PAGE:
“I just wanted to say I’m sorry. I should have never left you. God I know what you did hurt but my leaving you kills me inside.” My throat made it hard to breath, let alone breath. I couldn’t seem to get up as my knees sank farther into the mud. I was just wearing a cheap dress shirt and some jeans. I couldn’t have dressed up more? This is the last time I’m ever going to see him and I’m wearing a periwinkle shirt that feels like plastic against my skin; it feels artificial, I feel artificial. The clouds had started to clear up, though the air was still muggy. I kind of like it here.


“Maybe this won’t be the last time that I see you,” my knees argued but I stood. Mud smeared into the deep grooves in my pants as I wiped my hands off. For the second time, I walked away from him with no explanation. This time though, I wasn’t going to leave.  


September 10, 2016
Now, 56 long years after the funeral. I have reached the age of 76. I work at the Nelson library. And I live in the small rural town of Alixen, Kansas.


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September 10, 2016
“Haha, bye f**. Go home cry to your boyfriend.” Josh high fived his friend as he walked away from me and my scattered notebooks and pencils.


“I’d use my powers on you for sure.” My lips stung after connecting with the cement. The bullies who had pushed me down to the sidewalk were walking away triumphantly. What's so wrong with a boy wearing girls clothes? My new overalls had a tear in them. Mom is going to be so mad when she sees me. She doesn’t like it when I wear the clothes I that buy myself out in public, but maybe I like wearing clothes that fit my scrawny frame instead of the loose hanging ones from the men’s section. Being 5’4 and a junior in high school isn’t very fun.


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September 12, 2016


Today is the day I thought I died. However, I did not. Instead of waking up at the gates of heaven, I woke up tied down. My head was held back, tightly restrained by foam boards. I don’t want to go back to the hospital. Light throbbed through my head. My thoughts and memories blocked out any sort of consciousness. The car that had hit me vanished.
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September 16, 2016


My heel clipped on of the stairs leading into the cemetery.  Scuffing my new all white Converse All Stars. I’m not the type of kid you’d expect to see in here, that’s why I come. No one thinks twice about it. My powers wanted something new. Of course, with a pen and a notebook, I can use my powers however I want. Walking around through the paths, looking for some sort of character development. Even just a new name would suffice. Anything. There was one in the back that looked extremely well managed. I was curious.  Moss had grown over the feet on the frame of a wooden bench. Looking at the tombstone was like looking at a writing prompt. Yeah, it gives you the outlines to a story but you can make it go in any direction that you wanted.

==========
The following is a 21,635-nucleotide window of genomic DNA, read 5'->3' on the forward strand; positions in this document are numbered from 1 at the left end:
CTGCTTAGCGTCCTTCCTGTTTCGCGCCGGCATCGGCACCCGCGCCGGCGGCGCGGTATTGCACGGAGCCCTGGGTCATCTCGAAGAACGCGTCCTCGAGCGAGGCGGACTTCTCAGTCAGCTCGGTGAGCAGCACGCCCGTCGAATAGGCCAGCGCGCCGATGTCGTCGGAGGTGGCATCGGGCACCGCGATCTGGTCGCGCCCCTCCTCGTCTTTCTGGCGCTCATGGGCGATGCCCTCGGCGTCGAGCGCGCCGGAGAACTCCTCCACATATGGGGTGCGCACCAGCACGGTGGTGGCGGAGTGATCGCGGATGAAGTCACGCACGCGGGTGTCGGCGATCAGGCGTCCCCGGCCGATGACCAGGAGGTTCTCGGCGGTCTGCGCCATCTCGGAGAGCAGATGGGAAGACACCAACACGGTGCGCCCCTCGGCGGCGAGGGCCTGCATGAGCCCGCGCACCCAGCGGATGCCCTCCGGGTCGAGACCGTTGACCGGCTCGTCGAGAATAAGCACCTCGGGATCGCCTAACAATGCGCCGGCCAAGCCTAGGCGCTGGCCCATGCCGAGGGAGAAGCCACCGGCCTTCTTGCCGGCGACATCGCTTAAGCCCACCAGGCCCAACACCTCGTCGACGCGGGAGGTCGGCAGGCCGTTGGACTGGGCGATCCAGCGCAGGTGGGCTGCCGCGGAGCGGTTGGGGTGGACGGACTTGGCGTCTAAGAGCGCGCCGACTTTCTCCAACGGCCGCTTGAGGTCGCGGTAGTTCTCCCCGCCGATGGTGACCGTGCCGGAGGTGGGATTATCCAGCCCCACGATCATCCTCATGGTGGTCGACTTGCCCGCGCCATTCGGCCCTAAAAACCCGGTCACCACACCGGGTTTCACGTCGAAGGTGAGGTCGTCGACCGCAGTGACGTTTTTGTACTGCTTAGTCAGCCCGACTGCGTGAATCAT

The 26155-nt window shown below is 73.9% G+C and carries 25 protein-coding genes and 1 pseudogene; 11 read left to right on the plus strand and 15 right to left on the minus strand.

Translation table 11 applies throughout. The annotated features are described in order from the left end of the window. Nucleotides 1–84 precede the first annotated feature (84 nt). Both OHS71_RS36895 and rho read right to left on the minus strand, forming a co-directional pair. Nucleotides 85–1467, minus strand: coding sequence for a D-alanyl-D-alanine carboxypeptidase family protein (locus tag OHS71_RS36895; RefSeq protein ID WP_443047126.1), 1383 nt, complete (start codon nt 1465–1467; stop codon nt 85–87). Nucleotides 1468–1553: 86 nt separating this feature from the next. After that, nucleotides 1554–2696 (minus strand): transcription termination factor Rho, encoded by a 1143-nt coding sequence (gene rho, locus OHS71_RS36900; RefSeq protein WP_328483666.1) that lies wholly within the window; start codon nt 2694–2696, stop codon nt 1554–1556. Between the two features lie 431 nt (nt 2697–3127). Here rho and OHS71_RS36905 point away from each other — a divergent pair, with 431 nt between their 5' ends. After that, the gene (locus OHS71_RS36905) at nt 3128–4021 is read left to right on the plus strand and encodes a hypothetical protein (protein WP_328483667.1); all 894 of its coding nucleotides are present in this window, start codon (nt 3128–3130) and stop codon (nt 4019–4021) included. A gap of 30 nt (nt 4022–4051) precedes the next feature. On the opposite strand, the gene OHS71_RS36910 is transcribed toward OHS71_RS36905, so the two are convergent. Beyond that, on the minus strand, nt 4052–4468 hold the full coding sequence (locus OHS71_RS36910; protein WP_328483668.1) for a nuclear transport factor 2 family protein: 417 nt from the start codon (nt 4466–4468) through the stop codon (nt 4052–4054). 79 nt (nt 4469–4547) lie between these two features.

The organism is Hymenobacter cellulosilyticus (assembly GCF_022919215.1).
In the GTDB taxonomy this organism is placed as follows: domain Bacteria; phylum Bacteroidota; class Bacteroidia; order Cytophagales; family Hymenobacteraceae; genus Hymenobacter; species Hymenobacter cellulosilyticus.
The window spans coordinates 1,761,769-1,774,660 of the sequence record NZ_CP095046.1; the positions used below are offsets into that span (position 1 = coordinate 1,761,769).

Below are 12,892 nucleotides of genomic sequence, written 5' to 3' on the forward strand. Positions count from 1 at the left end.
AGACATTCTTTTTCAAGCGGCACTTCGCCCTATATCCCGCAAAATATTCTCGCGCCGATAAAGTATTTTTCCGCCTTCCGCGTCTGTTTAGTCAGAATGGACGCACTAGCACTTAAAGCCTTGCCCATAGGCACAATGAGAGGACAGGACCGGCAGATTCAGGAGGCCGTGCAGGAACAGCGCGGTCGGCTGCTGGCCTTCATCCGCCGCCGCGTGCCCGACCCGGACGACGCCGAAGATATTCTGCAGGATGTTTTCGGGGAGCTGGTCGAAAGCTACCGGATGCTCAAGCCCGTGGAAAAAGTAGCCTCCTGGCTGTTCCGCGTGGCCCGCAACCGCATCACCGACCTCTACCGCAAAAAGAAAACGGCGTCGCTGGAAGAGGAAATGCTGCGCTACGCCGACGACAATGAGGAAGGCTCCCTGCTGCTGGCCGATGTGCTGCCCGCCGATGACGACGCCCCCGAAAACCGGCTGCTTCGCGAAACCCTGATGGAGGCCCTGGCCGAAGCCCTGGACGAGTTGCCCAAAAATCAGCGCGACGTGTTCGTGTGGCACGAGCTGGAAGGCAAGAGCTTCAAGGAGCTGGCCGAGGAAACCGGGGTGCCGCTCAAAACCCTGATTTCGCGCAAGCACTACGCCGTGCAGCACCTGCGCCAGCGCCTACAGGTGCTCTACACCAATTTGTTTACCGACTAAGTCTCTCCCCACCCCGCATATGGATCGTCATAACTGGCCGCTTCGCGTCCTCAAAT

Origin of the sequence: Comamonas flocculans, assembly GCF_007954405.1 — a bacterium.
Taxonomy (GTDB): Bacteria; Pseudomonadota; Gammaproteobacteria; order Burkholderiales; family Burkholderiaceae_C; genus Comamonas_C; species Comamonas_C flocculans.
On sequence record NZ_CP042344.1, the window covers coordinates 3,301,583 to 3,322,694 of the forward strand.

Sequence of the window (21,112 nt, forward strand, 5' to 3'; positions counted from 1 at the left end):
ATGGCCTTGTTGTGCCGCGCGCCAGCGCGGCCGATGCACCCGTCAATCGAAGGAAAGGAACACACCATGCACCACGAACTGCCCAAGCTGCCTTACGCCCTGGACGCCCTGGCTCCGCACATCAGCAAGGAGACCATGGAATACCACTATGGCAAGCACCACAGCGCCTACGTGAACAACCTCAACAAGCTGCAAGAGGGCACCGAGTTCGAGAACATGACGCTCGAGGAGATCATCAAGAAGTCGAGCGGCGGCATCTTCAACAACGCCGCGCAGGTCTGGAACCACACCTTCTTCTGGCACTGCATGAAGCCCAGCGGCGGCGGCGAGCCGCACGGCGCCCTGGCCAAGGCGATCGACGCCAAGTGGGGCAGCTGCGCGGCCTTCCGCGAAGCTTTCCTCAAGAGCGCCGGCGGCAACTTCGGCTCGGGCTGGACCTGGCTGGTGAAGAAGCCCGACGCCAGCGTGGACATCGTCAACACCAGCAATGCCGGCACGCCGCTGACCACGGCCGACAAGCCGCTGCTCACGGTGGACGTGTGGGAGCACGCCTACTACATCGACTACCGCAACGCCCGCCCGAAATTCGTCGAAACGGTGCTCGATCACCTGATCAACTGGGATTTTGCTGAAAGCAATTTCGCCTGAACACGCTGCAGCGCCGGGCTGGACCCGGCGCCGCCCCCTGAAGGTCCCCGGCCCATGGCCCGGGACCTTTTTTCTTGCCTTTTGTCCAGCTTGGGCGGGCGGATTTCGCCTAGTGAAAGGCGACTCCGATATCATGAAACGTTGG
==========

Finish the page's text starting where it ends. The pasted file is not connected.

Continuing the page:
Tangles of fine hair loosely dangle over my eyes as I wrote. “The story of Leo Fitzpatrick. An action packed adventure that lead to a soon death as he saved the one he loved.” My eyes filled with intensity as I quickly jot down the idea.


After having wrote over six pages. Well, in my case probably closer to seven, I hardly leave any space between my words. The sky has a hazy blue gray looming over it. I should probably be getting home soon. When I gather my things, something tells me to stay. It’s like a hand is luring me to stay. Maybe I’ll come visit Leo sometime again.
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September 16, 2016


“Medical bills are the way this government makes all their money, I swear.” It’s been nearly a week since I’d been home. The hospital from a nearby community had me do a whole bunch of tests. When they told me I was fine it infuriated me. They made me spend nearly 8,000 dollars. Only about twenty percent was covered by my insurance. Sweat beaded around my temples, I folded up my glasses and put them on the table. I guess I don’t necessarily need to eat for a while. My job at the library barely paid anything above minimum wage. I didn’t have a savings account. I was going to be scraping on empty for a while.


Seeing his gravestone brought me a little bit of peace. I remember the day gay marriage was legalised in every state. I spent nearly the whole night with Leo. I wish he could have made it to see the progress in the world.


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September 16, 2016


My mom’s voice is muffled because I have my face shoved into a pillow. “Mom I’ve heard your lecture about staying out a million times. It’s only 8 o’clock.”